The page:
The Impost, the Impost Block, and the Abacus

The Base of the Arch

slender columns with capitals and imposts supporting stone arches
Detail of Colonnade and Arches Inside Basilica of Sant'Apollinare Nuovo, Ravenna, Italy. CM Dixon Print Collector/Getty Images (cropped)

An impost is that part of an arch from which the arc swings upward. If a capital is the top part of a column, an impost is the bottom part of an arch. An impost is NOT a capital but is often on top of a capital that has no entablature.

An impost needs an arch. An abacus is a projecting block atop a column's capital that does not hold up an arch. The next time you're in Washington, D.C., look up at the columns of the Lincoln Memorial to see an abacus or two.

The Impost Block

Builders of what is now known as Byzantine architecture created decorative stone blocks to transition between columns and arches. Columns were smaller than the thick arches, so impost blocks were tapered, the small end fitting on the column capital and the larger end fitting onto the arch. Other names for impost blocks include dosseret, pulvino, supercapital, chaptrel, and sometimes abacus.

The Look of Imposts

The architectural term "impost" may date back to Medieval times. The interior of the Byzantine-era Basilica of Sant'Apollinare Nuovo in Ravenna, Italy is often cited to illustrate the use of imposts. Built in the early 6th century (c. 500 AD) by the Ostrogoth King Theodoric the Great, this UNESCO Heritage site is a fine example of both mosaics and arches in Early Christian architecture. Note the impost blocks above the capitals of the columns. The arches spring upward from those blocks, which are traditionally highly decorated.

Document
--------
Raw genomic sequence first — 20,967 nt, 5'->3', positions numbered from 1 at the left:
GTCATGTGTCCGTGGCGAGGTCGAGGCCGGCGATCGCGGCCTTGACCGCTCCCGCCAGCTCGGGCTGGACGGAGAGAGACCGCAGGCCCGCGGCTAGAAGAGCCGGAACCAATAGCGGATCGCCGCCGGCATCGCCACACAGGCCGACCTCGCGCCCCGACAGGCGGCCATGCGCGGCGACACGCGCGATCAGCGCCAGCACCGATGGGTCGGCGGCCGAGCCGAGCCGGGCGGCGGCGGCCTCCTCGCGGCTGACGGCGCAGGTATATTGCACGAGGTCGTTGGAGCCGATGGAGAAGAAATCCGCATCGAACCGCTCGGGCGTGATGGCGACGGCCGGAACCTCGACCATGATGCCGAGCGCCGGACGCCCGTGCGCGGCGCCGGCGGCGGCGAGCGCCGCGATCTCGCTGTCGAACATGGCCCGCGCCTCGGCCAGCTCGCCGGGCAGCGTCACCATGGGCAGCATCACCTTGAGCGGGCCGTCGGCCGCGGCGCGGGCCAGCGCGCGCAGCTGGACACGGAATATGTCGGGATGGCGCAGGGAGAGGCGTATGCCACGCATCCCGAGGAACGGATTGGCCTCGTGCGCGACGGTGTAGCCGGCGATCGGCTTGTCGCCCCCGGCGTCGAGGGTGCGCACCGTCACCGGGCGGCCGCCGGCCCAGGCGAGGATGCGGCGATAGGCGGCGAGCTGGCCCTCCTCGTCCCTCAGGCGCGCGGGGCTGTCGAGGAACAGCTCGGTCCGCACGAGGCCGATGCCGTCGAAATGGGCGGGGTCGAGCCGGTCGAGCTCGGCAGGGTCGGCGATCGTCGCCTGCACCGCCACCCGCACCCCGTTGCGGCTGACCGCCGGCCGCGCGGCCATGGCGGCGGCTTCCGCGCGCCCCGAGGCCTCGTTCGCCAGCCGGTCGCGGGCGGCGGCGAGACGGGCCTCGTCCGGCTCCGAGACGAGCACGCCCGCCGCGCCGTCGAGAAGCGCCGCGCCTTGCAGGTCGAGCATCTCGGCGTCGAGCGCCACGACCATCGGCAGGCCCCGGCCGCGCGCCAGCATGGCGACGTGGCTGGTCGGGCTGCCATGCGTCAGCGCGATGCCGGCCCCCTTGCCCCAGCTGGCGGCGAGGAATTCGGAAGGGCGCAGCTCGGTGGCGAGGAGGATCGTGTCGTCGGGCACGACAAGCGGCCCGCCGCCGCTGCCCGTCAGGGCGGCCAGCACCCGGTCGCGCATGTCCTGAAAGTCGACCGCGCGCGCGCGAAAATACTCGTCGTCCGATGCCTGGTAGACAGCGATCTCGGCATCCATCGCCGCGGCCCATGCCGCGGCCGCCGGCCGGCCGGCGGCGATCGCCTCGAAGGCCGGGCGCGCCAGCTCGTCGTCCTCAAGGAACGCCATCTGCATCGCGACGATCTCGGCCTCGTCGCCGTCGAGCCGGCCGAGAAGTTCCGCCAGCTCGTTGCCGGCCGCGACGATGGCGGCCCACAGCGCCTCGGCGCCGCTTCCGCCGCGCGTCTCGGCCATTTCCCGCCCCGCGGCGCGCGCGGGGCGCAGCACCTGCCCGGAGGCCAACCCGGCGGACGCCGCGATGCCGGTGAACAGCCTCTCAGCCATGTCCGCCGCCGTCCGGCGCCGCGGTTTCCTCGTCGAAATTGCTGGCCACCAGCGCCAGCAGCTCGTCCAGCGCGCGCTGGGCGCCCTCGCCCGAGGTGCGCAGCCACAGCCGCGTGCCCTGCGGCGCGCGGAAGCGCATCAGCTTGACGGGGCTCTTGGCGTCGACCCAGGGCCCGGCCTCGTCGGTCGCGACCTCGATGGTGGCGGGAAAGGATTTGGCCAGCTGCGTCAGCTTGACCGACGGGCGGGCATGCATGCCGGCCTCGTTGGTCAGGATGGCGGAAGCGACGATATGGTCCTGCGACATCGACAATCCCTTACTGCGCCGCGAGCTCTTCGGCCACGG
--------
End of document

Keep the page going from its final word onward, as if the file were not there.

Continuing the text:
Today's American homes reminiscent of Mediterranean or Spanish architecture will exhibit architectural features of the past. As was typical of imposts hundreds of years ago, the imposts often are painted a decorative color that contrasts with the color of the house itself.

Taken together, these images show the transition of the column (3) to the arch (1) by way of the impost (2).